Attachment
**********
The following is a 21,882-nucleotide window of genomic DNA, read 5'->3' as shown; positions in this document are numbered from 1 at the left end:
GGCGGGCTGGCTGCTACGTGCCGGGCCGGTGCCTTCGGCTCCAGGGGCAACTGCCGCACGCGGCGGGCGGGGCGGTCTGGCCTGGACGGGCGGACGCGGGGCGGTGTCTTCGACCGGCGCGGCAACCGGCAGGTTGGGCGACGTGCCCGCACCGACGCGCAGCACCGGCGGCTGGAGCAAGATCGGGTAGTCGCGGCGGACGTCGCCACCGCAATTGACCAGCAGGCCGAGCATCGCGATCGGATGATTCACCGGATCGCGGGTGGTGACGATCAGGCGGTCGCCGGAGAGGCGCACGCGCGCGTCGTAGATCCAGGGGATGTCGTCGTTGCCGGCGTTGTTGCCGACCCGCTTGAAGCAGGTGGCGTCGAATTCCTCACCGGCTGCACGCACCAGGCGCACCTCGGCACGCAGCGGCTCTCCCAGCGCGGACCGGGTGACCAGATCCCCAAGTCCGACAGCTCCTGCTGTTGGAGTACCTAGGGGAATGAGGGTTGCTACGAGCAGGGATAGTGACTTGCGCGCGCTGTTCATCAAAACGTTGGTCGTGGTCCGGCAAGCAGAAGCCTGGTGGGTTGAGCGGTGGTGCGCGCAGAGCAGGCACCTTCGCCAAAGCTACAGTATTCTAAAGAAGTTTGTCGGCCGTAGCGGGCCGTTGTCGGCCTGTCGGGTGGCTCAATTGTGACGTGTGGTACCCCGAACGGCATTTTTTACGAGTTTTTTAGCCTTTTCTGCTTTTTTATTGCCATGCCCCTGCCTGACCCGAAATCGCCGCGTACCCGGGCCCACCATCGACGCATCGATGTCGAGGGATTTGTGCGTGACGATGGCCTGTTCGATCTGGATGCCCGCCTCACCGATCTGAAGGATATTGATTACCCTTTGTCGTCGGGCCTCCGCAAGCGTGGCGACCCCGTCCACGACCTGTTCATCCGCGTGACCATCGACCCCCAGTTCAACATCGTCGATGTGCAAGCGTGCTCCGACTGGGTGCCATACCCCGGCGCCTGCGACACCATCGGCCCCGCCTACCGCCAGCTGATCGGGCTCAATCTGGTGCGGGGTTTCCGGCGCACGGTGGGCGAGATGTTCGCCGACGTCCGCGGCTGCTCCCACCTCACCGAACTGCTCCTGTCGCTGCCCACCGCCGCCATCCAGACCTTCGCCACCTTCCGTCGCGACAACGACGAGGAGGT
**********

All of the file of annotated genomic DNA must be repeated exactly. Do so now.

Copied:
The following is a 21,882-nucleotide window of genomic DNA, read 5'->3' as shown; positions in this document are numbered from 1 at the left end:
GGCGGGCTGGCTGCTACGTGCCGGGCCGGTGCCTTCGGCTCCAGGGGCAACTGCCGCACGCGGCGGGCGGGGCGGTCTGGCCTGGACGGGCGGACGCGGGGCGGTGTCTTCGACCGGCGCGGCAACCGGCAGGTTGGGCGACGTGCCCGCACCGACGCGCAGCACCGGCGGCTGGAGCAAGATCGGGTAGTCGCGGCGGACGTCGCCACCGCAATTGACCAGCAGGCCGAGCATCGCGATCGGATGATTCACCGGATCGCGGGTGGTGACGATCAGGCGGTCGCCGGAGAGGCGCACGCGCGCGTCGTAGATCCAGGGGATGTCGTCGTTGCCGGCGTTGTTGCCGACCCGCTTGAAGCAGGTGGCGTCGAATTCCTCACCGGCTGCACGCACCAGGCGCACCTCGGCACGCAGCGGCTCTCCCAGCGCGGACCGGGTGACCAGATCCCCAAGTCCGACAGCTCCTGCTGTTGGAGTACCTAGGGGAATGAGGGTTGCTACGAGCAGGGATAGTGACTTGCGCGCGCTGTTCATCAAAACGTTGGTCGTGGTCCGGCAAGCAGAAGCCTGGTGGGTTGAGCGGTGGTGCGCGCAGAGCAGGCACCTTCGCCAAAGCTACAGTATTCTAAAGAAGTTTGTCGGCCGTAGCGGGCCGTTGTCGGCCTGTCGGGTGGCTCAATTGTGACGTGTGGTACCCCGAACGGCATTTTTTACGAGTTTTTTAGCCTTTTCTGCTTTTTTATTGCCATGCCCCTGCCTGACCCGAAATCGCCGCGTACCCGGGCCCACCATCGACGCATCGATGTCGAGGGATTTGTGCGTGACGATGGCCTGTTCGATCTGGATGCCCGCCTCACCGATCTGAAGGATATTGATTACCCTTTGTCGTCGGGCCTCCGCAAGCGTGGCGACCCCGTCCACGACCTGTTCATCCGCGTGACCATCGACCCCCAGTTCAACATCGTCGATGTGCAAGCGTGCTCCGACTGGGTGCCATACCCCGGCGCCTGCGACACCATCGGCCCCGCCTACCGCCAGCTGATCGGGCTCAATCTGGTGCGGGGTTTCCGGCGCACGGTGGGCGAGATGTTCGCCGACGTCCGCGGCTGCTCCCACCTCACCGAACTGCTCCTGTCGCTGCCCACCGCCGCCATCCAGACCTTCGCCACCTTCCGTCGCGACAACGACGAGGAGGT